Well, anything is brief compared to that insipid read.
In short, my feelings about the book are akin to those of Officer Barbrady. Though I will not discontinue reading for all eternity, the book did nearly sap me of my life precious.
I did have a few positive reactions to the book. It wasn’t nearly as dry or dull a read as I had expected. In fact, Ayn Rand’s prose style is eminently readable and somewhat engrossing.
Did I say a few? Okay, I really only had one nice comment because this book is both an artistic and philosophical nightmare.
Though Rand’s prose prevents the book from becoming completely tedious, the fact of the matter is that it is still long, and it feels long. I own a relatively small print edition of the book, and it still clocked in at 1,069 pages, and by about page 250 I was ready to wrap up. I can deal with long books – when they are good books, and when the author is not repetetive. Unfortunately Atlas Shrugged is not a good book but Ayn Rand is certainly repetitive. She had basically made her point effectively about a third of the way through, but she insisted on writing essentially the same dialogue for another 700 pages. We get it: producers are good, self-interest is a virtue, non-producers are scum. Understood. Stop repeating it.
There’s also the little problem that there are no realistic characters worth supporting. The villains are indeed villainous, but frankly the protagonists are no walk in the park. And does every single male character really need to fall in love with Dagny Taggart?
Speaking of falling in love, I didn’t think it was humanly possible to write worse sex scenes than Barry Eisler in the otherwise excellent John Rain series, but Rand takes out every romantic and humanizing aspect of love-making and turns it into an ugly and frankly repulsive act. I’m no prude, but I could have lived without what were essentially a bunch of rape scenes, for that’s the best way to describe Rand’s vision of sex.
Amazingly, Rand’s one virtue disappears at the book’s pinnacle moment: John Galt’s ponderous speech to the world. For 900 pages Rand had at least eloquently stated her philosophic vision, but that is completely erased by Galt’s excruciatingly dull and insipid talk. If I had been a member of the listening audience I would have turned off the radio and quickly made like Cheryl Taggart (Dagny’s sister-in-law, who ends up killing herself), because I would have realized that my only choices were a dehumanizing totalitarian system and a dehumanizing and boring capitalist system. Joy.
Besides, the speech doesn’t even make sense from the plot’s standpoint. The strikers have slowly been implementing their plan, and the way they choose to finally go public is a three-hour lecture? Would that actually work in the real world? I’m sure people had longer attention spans in 1957, but there are limits to anyone’s endurance.
And that leads to the philosophic problems with the book, namely with Rand’s objectivist philosophy. Now as a conservative with libertarian sympathies, especially as it relates to economics, one would expect me to agree with much of what Rand has written. In a word, no. In two words, hell no. Oh, that’s right, there is no hell.
The atheism is only a small part of the issue with objectivism. Galt (and thus Rand’s) objection to the concept of original sin is naive, but even absent this aspect of objectivism, it remains a dehumanizing and abhorrent moral philosophy. Rand detests totalitarianism, it is true, but other writers have written better and less repugnant works in defense of capitalism and against totalitarianism. If libertarians and conservatives wish to seek out inspirational works on the topic, they are better off with the likes of George Orwell, C.S. Lewis, Thomas Sowell, Wilhelm Roepke, F.A. Hayek and countless others.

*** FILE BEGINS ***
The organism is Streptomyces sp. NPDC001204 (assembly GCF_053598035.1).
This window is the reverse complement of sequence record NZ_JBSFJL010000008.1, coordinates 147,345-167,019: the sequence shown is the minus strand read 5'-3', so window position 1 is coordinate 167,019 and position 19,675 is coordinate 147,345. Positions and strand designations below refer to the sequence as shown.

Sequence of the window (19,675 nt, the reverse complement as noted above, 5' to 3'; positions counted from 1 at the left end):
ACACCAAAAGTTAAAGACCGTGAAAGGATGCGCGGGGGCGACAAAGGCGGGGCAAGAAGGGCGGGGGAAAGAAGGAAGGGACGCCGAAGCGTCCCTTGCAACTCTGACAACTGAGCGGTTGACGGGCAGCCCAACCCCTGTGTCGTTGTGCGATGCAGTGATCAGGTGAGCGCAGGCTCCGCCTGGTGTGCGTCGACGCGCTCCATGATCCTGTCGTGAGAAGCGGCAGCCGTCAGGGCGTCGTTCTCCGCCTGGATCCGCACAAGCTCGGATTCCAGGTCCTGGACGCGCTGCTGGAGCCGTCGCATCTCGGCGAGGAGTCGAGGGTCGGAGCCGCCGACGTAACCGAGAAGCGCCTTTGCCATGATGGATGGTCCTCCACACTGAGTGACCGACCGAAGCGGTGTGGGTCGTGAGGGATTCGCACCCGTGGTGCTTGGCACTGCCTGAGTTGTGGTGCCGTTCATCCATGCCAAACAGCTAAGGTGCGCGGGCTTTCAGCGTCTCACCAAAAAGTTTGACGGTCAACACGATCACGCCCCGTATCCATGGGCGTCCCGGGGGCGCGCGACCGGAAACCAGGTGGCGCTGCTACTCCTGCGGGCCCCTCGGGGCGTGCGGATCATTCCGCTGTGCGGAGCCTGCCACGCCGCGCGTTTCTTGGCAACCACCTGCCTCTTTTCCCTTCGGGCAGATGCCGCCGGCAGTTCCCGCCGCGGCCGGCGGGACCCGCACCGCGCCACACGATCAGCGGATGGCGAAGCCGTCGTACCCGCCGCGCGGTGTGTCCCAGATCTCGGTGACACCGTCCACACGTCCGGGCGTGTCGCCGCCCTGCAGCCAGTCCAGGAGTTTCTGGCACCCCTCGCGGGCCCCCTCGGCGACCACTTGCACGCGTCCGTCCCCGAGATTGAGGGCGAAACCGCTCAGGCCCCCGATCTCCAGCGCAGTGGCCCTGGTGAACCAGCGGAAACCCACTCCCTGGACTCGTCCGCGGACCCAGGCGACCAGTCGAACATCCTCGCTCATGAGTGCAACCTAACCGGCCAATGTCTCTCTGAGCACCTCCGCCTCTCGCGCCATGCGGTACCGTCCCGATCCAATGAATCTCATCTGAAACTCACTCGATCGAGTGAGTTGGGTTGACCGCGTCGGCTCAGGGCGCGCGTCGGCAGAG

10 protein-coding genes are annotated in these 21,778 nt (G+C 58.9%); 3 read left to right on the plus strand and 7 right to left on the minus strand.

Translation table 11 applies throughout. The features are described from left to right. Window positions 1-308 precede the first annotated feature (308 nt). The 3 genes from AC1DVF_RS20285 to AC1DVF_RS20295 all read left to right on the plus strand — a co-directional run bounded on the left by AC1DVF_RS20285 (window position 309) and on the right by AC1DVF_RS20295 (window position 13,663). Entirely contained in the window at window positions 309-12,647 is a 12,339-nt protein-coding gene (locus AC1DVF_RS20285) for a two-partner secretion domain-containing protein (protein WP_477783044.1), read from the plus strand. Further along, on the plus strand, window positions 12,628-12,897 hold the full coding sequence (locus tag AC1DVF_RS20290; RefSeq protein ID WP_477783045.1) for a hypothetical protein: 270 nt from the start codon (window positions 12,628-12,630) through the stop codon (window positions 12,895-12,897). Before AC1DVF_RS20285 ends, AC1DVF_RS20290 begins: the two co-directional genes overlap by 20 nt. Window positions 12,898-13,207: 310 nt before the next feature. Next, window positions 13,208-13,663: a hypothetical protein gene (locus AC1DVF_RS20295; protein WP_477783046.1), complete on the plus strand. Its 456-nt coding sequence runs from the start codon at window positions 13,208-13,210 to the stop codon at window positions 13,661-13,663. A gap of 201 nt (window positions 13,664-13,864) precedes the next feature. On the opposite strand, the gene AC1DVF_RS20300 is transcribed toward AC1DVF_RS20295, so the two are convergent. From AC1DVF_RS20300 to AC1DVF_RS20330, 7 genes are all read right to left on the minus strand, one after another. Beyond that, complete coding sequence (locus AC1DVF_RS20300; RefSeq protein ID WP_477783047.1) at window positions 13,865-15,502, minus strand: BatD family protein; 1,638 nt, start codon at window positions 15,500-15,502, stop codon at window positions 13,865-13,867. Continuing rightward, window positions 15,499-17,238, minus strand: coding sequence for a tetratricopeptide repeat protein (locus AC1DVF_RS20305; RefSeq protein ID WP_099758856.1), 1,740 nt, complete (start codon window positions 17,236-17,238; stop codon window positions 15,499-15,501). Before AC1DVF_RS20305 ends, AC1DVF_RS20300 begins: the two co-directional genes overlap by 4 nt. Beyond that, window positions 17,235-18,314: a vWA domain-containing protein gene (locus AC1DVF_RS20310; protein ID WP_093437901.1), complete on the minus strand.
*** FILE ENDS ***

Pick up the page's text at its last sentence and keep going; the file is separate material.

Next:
The fundamental problem is that Rand is as naive about human nature as the socialist utopians. After all, a utopian is a utopian, whether they are Marxian or Randian utopians. Therefore the rejection of the concept of original sin is something of a problem because it blinds Rand to the idea that human beings cannot simply shut off their passionate desires. If totalitarians are blind to the reality that human nature cannot be perfected, Rand is blind to the fact that the altruistic tendencies of humans cannot similarly be wiped out. Believe it or not, we are social beings (Aristotle and Aquinas being right), and it is simply unrealistic – and Rand is supposed to be about reason and realism – to expect humans to simply ignore these aspects of their personality.
It is as if Rand desired to turn Rousseau on his head. I expected her to write at some point that the “man who feels is a depraved animal.” Where Rousseau and his followers glorified the passions, the Randians put reason above all else. Neither seems to understand that humans are reasonable and passionate animals, and to deny either aspect of their natures is to reject human nature altogether.
It is understandable why Rand’s works might be popular these days. Some of what she wrote about clearly strikes a chord, and she wasn’t a complete crank in that regard. But surely we can reject the opposite extreme. So let’s not go all John Galt, because then I might be forced to go all Cheryl Taggart.
Update: Donald McLarey links to the excellent Whittaker Chambers review from National Review. Also check out Maclin Horton’s blog post, and do note the ensuing kerfuffle in the comments section. (Pay particular attention to the very first commenter.) H/t: Chris Blosser.
Update 2: Again courtesy of Christopher Blosser, Objectivism Illustrated: